Support First Things by turning your adblocker off or by making a  donation. Thanks!

Ernest Hemingway once wrote a short one act play about Jesus. Very few people know about it. The title is Today is Friday.

The play opens with three Roman soldiers are in a bar drinking away the stresses of a long, brutal day of crucifixion.

The third soldier is sick and rueful. He complains about something being wrong with his stomach. It is clear something has gotten to him.

The second soldier tries to make him feel better by minimizing what has happened and by running down the victim as nobody special.

But the first soldier refuses to go along. The second soldier mocks the crucified man by saying it was obvious he was a poser because he couldn’t come down off the cross. But the first says, “He didn’t want to come down from the cross. It wasn’t his play.” The first soldier goes on to recount in a somewhat tragic and admiring fashion, “He was pretty good in there today.”

In Hemingway’s vision, Jesus is the bad conscience of the world, the mistreated and martyred man of peace, but not necessarily its savior. There is no hope in these men drinking to get rid of their ugly memories after a day of torture.

The haunting and memorable line is repeated throughout the scene, “He was pretty good in there today.”

Hemingway only grasped part of the picture.

Let’s turn to Frederick Buechner, the novelist, preacher, and memoirist. Buechner once had a conversation with his aging mother in her later years in which she asked him, “Do you really think anything happens after you die?” He was surprised because she usually didn’t want to talk about death. He responded loudly, against her usual deafness, “YES.” He said he believed, “SOMETHING HAPPENS.”

Buechner ended up writing his mother a letter because he didn’t feel he could get what he wanted to say past her deafness and general fear of discussing spiritual matters. In his letter he reasoned with her about the mind of God and our intuitions about eternity, but the key point he made was “I believe that what happens to us after we die is that we aren’t dead forever because Jesus said so.”

Jesus said so.

Now, why did a learned and sophisticated man like Frederick Buechner think that would matter?

Jesus said so. Who is this Jesus?

Look at The Gospel of Mark, Chapter 8 starting at verse 27:

27 Jesus went out, along with His disciples, to the villages of Caesarea Philippi; and on the way He questioned His disciples, saying to them, “Who do people say that I am?”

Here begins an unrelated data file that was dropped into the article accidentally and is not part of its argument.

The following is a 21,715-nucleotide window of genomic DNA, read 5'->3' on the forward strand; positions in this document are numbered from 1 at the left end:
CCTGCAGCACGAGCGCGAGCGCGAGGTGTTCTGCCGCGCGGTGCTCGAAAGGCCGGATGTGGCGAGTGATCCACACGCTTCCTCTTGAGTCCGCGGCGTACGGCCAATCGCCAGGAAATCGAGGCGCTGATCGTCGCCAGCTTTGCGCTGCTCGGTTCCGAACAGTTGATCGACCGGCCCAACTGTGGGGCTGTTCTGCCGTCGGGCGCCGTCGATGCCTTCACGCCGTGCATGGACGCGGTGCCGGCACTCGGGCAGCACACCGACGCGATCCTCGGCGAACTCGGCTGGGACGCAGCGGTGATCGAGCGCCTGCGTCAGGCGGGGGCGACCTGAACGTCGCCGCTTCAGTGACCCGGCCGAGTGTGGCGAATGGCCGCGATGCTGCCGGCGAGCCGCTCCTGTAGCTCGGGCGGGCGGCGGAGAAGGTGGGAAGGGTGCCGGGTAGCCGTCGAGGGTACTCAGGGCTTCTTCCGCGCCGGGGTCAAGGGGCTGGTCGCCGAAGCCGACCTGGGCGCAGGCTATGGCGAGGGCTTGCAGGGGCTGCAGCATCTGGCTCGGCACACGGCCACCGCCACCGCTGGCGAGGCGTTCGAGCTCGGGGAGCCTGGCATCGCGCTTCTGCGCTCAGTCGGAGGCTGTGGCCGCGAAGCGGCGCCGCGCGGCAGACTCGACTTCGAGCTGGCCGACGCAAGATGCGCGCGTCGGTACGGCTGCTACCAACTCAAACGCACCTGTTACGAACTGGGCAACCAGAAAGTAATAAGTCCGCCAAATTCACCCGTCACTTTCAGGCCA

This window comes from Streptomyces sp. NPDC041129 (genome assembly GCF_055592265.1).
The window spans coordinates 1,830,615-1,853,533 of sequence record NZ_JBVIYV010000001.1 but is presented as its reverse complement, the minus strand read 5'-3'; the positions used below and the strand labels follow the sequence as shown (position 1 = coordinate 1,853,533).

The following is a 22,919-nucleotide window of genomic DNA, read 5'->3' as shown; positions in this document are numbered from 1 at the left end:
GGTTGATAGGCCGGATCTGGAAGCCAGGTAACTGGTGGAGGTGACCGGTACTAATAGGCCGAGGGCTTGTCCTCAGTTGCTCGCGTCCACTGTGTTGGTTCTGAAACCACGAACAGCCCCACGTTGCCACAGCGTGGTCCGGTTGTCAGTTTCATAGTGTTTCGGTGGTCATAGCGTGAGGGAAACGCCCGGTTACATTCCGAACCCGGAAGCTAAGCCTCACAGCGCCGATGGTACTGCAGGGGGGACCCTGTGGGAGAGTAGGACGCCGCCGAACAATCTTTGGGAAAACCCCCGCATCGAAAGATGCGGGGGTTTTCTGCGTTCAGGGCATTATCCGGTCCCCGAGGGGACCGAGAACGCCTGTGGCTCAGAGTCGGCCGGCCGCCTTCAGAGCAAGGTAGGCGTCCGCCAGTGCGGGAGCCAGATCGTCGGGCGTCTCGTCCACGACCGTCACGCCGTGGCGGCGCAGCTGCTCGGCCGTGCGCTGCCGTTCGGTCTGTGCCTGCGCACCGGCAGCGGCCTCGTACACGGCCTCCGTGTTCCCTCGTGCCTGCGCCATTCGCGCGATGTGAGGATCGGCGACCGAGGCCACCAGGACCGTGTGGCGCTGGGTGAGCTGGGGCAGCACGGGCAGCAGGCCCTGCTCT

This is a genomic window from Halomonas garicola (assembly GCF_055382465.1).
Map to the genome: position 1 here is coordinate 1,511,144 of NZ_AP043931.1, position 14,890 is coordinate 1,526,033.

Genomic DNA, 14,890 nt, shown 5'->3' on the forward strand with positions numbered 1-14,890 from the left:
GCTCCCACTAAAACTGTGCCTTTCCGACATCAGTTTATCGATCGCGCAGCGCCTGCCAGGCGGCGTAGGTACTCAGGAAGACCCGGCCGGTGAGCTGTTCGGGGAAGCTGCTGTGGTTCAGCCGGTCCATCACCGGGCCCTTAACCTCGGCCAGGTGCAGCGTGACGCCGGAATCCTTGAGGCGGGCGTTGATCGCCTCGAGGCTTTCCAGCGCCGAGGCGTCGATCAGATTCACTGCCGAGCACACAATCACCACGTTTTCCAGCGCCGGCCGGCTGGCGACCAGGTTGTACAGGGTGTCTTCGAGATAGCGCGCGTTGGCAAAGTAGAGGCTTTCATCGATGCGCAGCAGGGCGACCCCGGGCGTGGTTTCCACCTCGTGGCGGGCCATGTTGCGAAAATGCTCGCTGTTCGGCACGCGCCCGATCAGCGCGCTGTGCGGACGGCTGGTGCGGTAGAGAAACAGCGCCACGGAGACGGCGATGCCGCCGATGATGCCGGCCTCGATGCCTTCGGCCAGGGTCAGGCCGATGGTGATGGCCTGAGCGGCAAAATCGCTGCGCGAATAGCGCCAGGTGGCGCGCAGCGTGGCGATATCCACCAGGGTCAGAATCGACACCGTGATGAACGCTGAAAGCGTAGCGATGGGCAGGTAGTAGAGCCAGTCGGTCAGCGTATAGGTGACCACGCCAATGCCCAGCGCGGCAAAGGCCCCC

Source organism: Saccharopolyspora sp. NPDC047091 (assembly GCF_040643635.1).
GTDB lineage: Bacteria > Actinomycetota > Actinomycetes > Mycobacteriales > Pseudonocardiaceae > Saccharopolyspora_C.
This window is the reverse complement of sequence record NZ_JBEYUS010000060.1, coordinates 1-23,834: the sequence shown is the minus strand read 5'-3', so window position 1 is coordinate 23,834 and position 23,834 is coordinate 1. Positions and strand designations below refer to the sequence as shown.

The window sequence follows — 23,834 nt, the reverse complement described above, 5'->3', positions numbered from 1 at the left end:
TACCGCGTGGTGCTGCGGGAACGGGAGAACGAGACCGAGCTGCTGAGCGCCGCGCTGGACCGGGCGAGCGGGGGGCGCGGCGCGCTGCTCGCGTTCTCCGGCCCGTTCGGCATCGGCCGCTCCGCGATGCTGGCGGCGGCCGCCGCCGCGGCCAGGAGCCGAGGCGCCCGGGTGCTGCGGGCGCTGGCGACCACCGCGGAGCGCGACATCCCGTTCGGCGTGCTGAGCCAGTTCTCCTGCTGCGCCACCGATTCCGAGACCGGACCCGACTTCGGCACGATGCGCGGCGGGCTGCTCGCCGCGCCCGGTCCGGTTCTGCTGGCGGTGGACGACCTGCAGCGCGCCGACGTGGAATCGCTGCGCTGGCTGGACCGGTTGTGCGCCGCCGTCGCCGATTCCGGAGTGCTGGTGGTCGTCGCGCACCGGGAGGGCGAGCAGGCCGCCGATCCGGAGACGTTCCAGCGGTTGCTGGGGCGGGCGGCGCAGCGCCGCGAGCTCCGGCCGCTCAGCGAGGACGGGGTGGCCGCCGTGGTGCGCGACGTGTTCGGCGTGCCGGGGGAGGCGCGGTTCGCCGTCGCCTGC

28 They told Him, saying, “John the Baptist; and others say Elijah; but others, one of the prophets.”
29And He continued by questioning them, “But who do you say that I am?” Peter answered and said to Him, “You are the Christ.”

“And who do you say that I am?”

THAT is the question.

What makes the Christian faith different is the resurrection of Christ. The resurrection is the reason it matters what Jesus says about life and death. The resurrection is the reason martyrs endure.

Let’s examine the way it is presented by Paul as he speaks to the Athenian philosophers at Mars Hill where he made a spectacular entrance into their debating society. We all remember how he takes note of their statue to an unknown god and how he describes the true God, not made by human hands or living in a temple. It is less common to recall the way Paul finishes in Acts Chapter 17.
30”Therefore having overlooked the times of ignorance, God is now declaring to men that all people everywhere should repent,
31because He has fixed a day in which He will judge the world in righteousness through a Man whom He has appointed, having furnished proof to all men by raising Him from the dead.” (Bolding added by me.)

The reason the church persisted under persecution and attempts at outright extermination is that it was built upon a claim of historical fact. The tomb was empty and many people saw Jesus after he was supposed to already be moldering in the crypt.

Several decades ago, two astronomers using a radio telescope heard a sound in the background that they couldn’t get rid of. Eventually, they came around to theorizing that the sound was the reverberating echo of the Big Bang, the massive explosion associated with the creation of the universe. Think about that. The moment of creation still with us even now. A sound so incomprehensively powerful that it continues to be heard.

The resurrection of Christ is like that. It is the biggest event of all human history and the booming power of it echoes throughout our civilization. Everything changed. Everything is still changing. The kingdom of Christ lies before us. And the question remains: And who do you say that I am?

Dear Reader,

Your charitable support for First Things is urgently needed before July 1.

First Things is a proudly reader-supported enterprise. The gifts of readers like you— often of $50, $100, or $250—make articles like the one you just read possible.

This Spring Campaign—one of our two annual reader giving drives—comes at a pivotal season for America and the church. With your support, many more people will turn to First Things for thoughtful religious perspectives on pressing issues of politics, culture, and public life.

All thanks to you. Will you answer the call?

Make My Gift

Comments are visible to subscribers only. Log in or subscribe to join the conversation.



Filter First Thoughts Posts

Related Articles